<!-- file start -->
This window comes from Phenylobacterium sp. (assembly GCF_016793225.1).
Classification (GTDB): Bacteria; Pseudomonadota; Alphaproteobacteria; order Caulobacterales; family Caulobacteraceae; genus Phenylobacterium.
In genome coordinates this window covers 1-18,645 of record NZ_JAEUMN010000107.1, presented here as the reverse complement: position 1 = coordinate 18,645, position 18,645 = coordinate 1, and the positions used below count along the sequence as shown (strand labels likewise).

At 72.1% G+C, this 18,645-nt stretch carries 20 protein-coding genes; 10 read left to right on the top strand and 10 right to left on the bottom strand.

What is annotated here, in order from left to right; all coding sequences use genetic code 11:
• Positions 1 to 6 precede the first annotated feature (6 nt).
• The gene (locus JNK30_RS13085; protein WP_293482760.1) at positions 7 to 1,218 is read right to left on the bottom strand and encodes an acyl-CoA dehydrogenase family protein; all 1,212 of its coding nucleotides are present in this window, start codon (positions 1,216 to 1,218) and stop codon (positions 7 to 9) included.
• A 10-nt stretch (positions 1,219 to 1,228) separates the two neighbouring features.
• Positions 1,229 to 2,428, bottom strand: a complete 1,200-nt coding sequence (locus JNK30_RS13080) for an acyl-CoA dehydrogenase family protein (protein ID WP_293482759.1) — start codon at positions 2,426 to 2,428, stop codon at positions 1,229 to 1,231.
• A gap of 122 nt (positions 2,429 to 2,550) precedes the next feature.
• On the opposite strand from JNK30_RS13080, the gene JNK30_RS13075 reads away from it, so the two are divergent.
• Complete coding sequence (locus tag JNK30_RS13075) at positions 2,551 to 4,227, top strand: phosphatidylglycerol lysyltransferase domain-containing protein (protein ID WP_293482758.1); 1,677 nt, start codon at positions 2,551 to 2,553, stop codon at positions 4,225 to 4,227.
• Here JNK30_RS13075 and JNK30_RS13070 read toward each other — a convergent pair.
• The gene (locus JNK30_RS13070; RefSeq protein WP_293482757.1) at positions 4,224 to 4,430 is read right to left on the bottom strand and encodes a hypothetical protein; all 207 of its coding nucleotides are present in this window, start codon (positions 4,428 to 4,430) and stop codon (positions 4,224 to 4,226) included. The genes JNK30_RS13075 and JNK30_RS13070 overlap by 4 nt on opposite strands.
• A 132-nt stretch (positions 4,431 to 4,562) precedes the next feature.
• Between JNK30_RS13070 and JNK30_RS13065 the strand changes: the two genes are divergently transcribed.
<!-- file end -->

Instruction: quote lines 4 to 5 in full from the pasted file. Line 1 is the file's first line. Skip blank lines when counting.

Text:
At 72.1% G+C, this 18,645-nt stretch carries 20 protein-coding genes; 10 read left to right on the top strand and 10 right to left on the bottom strand.

What is annotated here, in order from left to right; all coding sequences use genetic code 11: